Or How I stopped Worrying and Started to Love Metal
Well, where to begin? While I’m sitting here in my bed at 4AM on a Sunday night, still smelling of beer and other odorous liquids, I still remember the moment when we entered the 9-hour-from-Reykjavík town, Neskaupstaður, which had already begun transforming from this lovely and peaceful sailor village into a raving limbo. The allegedly sweatiest summer festival in Iceland, Flight of the Testicles, had begun.
We decided to camp our tents in the Party-Campsite, for otherwise we might have been stoned by the metal madmen, and as soon as we entered the premises several different kinds of Irish and Scotch Whiskey were basically impelled upon our throats and everyone present claimed they had a spot perfect for us right by their tent. We wondered whether everybody was simply so nice or that the fact that one of us was a female had anything to do with this extreme niceness of the rugged, long-haired rockers. But once the party was started we really didn’t care; we kind of became one of them, we had to. Never had I witnessed as much soul and unity on a single premises. Whether you were swivelling your head with the moshers in front of the stage or kicking it back at the bar with a triple whiskey on the rocks (which has to be the official festival drink), you were all part of the same big, happy metal family.
Severed Crotch: A New Hope
The high-points of the Friday on stage were Brain Police and Severed Crotch. The Brain Police stage-image is known to most Icelanders but it is based upon four rather roly-poly rock swine who play some kind of a rigid desert rock with the old and classic 60s tube sound. The crowd went wild when they entered the stage, and though it seemed to me that they were playing the same song for half an hour, it was at least a decent song. Their singer, Jenni, blasted his vocal cords like there was no tomorrow and several young groupies broke their water as they screamed like lunatics. He eventually had to face the fact, though, that the stage’s proximate singer had to be considered even more dynamic than he was. And so the alleged singer and frontman of Severed Crotch, Ingó, made his appearance and for a while it was as the next Messiah had appeared, so eager was the crowd in their admiration. For these music enthusiasts the wonderfully named band Severed Crotch was simply a religion. When you viewed the mosh-pit from a certain distance I couldn’t imagine otherwise than the participants were receiving a real beating (which I found out the next day was factual), but that didn’t stop them and their vigour and Ingó’s growling created a true harmony. When the show was over the whole myriad flocked over to the campsite like a herring turf where the fun subsequently continued. Several campfires were ignited and people sung together old Metallica tunes and passed on bottles of Jack as well as drunkenly wrapped joints until one by one the before-energy-bolts passed out.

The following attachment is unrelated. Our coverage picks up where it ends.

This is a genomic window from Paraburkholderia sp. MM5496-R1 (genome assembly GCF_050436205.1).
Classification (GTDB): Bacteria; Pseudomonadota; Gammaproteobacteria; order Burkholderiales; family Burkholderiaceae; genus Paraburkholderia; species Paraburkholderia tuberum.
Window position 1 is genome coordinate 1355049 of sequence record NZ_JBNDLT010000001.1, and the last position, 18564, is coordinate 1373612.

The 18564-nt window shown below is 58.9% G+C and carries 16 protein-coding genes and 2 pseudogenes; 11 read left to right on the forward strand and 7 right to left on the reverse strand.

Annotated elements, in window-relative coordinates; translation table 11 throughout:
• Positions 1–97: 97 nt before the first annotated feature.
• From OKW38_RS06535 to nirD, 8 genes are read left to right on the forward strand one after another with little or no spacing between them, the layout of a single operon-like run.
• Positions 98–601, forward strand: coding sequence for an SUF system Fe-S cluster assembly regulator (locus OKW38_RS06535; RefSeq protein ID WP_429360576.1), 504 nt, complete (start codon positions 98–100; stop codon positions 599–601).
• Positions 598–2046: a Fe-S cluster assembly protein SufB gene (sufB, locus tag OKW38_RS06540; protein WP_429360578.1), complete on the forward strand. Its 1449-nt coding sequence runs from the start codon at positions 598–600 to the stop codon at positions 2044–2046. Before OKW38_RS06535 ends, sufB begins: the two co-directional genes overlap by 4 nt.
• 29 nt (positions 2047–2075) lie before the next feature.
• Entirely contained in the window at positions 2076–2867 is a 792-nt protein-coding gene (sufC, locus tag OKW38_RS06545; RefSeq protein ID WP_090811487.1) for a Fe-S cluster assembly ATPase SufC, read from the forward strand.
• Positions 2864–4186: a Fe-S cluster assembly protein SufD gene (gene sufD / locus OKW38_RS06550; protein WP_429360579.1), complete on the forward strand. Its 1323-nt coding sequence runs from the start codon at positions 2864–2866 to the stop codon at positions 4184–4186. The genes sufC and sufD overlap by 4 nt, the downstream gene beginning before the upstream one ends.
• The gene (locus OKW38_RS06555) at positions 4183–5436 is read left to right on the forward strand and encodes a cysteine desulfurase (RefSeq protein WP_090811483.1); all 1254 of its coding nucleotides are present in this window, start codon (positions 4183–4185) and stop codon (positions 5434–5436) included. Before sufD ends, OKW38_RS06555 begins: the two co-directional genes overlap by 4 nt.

Old Hooligans and Young Rock Chicks: A Deadly Combo